On the day we were visiting Donegal, I could not help but demand from my less than enthusiastic family members that we stop at Drumcliff on the way and visit W.B.Yeats’ grave. Along the drive, we had as a constant companion on the left the flat-topped mountain famously known as Ben Bulben. Its rocks were formed under seas 320 million years ago and its limestone and mudstone layers were gouged by glaciers during the last ice-age as they retreated northward across this landscape. Although born in Dublin, Yeats’ family moved to Sligo and the county became the background to his youth. Seventy three years later he died in Menton France in 1939 and his wife ‘George’ claimed that he’d said, ‘If I die, bury me up there [at Roquebrune] and then in a year’s time when the newspapers have forgotten me, dig me up and plant me in Sligo’.” In September 1948 he was buried at St Columba’s Church at Drumcliff.

St Patrick came to Ireland in the 5th century CE and is given credit for bringing Christianity to Ireland. St Colmcille is given credit for founding a monastery at Drumcliff in 575 so it is a site that contains much Irish history well before Sligo developed as a town over 400 years later. St Colmcille (St Columba) is not only remembered for his monastery here at Drumcliffe, he is also remembered for being the chief cause of the first copyright decision in human history. He apparently secretly copied the manuscript of a ‘psalter’ at St Finian’s monastery and claimed ownership of the copy. The resulting conflict was complex but it ended in the ‘Battle of the Book’ in 560 CE that resulted in the death of around 3000 participants. There is not much left of St Columba’s monastery here in Drumcliff but the remnants are impressive; the round tower in the image on the left is one of these. It lost a lot of its substance when struck by lightning in 1396. The most important relic from the monastery is its famous high cross that still stands proud, but weathered, just over the cemetery’s stone fence that borders the road through Drumcliff. Some details are provided below from the sign at Drumcliff. The B&W photo in Appendix 1 shows another plain high cross at the corner of the cemetery.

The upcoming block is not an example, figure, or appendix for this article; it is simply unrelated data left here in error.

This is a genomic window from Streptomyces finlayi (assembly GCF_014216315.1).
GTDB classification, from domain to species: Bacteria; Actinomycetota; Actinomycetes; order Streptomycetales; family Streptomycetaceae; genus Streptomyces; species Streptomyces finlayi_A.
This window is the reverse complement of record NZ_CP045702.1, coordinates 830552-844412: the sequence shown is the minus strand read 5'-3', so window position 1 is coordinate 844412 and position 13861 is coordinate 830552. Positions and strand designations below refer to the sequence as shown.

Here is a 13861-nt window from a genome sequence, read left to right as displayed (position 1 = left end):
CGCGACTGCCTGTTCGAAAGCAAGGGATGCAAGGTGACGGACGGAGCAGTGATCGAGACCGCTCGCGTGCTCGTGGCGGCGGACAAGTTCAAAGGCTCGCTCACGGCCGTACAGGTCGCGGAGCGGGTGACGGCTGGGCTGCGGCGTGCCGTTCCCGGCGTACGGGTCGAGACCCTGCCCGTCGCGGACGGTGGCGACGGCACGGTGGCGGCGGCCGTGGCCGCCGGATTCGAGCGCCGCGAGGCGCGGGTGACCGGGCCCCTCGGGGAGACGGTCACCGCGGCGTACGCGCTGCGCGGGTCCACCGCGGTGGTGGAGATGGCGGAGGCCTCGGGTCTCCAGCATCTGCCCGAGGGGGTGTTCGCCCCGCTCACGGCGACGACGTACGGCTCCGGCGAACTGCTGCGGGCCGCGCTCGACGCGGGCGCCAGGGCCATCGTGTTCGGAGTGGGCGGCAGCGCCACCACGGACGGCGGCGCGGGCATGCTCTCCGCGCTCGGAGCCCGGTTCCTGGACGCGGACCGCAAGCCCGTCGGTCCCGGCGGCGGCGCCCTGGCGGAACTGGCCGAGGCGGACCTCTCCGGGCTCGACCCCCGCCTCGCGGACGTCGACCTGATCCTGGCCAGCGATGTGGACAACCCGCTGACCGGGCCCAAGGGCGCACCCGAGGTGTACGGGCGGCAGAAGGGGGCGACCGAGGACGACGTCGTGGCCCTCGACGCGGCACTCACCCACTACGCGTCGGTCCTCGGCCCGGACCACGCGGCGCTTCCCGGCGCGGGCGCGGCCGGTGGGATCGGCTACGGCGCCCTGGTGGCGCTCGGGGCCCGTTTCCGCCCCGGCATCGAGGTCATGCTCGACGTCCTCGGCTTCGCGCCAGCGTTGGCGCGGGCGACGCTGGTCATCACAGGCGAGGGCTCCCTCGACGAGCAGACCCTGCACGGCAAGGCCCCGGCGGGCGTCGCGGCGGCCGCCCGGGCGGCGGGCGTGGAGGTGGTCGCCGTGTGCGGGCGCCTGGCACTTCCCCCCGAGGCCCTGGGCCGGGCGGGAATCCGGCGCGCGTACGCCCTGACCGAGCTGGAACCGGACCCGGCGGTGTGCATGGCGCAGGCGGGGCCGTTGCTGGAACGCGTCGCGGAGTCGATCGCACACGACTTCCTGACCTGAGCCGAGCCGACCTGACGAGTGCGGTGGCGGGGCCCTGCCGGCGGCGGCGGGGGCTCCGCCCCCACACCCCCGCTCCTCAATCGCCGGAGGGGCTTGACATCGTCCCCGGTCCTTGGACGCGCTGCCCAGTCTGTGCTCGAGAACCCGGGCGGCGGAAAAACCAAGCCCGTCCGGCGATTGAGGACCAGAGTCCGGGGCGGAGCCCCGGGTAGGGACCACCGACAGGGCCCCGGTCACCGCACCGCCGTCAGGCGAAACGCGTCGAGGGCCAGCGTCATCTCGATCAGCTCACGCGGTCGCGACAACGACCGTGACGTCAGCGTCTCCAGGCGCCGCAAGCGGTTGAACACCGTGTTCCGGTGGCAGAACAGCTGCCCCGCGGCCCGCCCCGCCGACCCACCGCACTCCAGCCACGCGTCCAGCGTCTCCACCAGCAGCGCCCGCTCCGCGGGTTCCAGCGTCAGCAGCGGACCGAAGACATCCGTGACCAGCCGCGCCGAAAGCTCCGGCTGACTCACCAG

Sign at Drumcliff: St Colmcille founded a monastery here. The Round Tower on the opposite side of the road and this cross still survive from the early monastery. The Round Tower was built between 900 and 1200. The cross, possibly of 11th century date, shows Adam and Eve, Cain slaying Abel, Daniel in the lion’s den and Christ in Glory on the east face, the presentation in the temple and the crucifixion on the west.

The Church that sits today across from the cemetery at Drumcliff is the St Columba’s Church of Ireland. Compared to its surroundings it is a very new church, built in the early 19th century but with some of the ancient stones of the monastery as part of its fabric. Although nearly two hundred years old, the church seems to realise that most of its visitors have come to visit the grave of W.B. Yeats. Even the handles on the front door of the church have been changed to reflect one of Yeats’ many interests, the swans of Sligo. Aficionados of Yeats might argue whether the swan door handles reflect his love of the birds in his poem ‘The Wild Swans of Coole’ or his vaguely erotic retelling of the Greek myth where Zeus took the form of a Swan to have his way with the Greek Princess Leda, who went on to become the mother of Helen of Troy.

There are two memorials to Yeats in the Drumcliff church yard. One of them is his gravestone. Generally as humans we don’t get to write our own epitaph as we move inexorably towards the end of our life. Poets perhaps are different as a consequence of their intense thinking about the nature of human fate in a harsh universe so it shouldn’t surprise us that Yeats had already written his thoughts on the finality of death in ‘Under Ben Bulben’ in 1933.

There is another memorial to Yeats built in the Drumcliff Church’s carpark. It is a large piece by the Irish sculptor Jackie McKenna depicting a man, somewhat reminiscent of Mahatma Gandhi, contemplating one of Yeats’ early poems, ‘Aedh Wishes for Cloths of Heaven’. A human being thinking deeply about the poet’s carefully crafted words seems a fitting acknowledgement for how Yeats lived his unconventional life. The work was installed with money raised by the local Development Association in 2002 and is perfectly designed for a space where visitors come to remember Yeats and presumably contemplate their own mortality in this ancient environment.

This monument is a rare combination of physical art combined with great poetry and so it is even more shocking to discover that some bonehead in December 2018 has desecrated it. A visitor under the cover of the necessary night wrenched the musing bronze figure out of its context and has presumably sold it on for its worth in bronze scrap metal. Clearly this individual hadn’t read the words on Yeats’ headstone.


A wonderful late 19th century photo of Drumcliff with a horseman passing by…very slowly.

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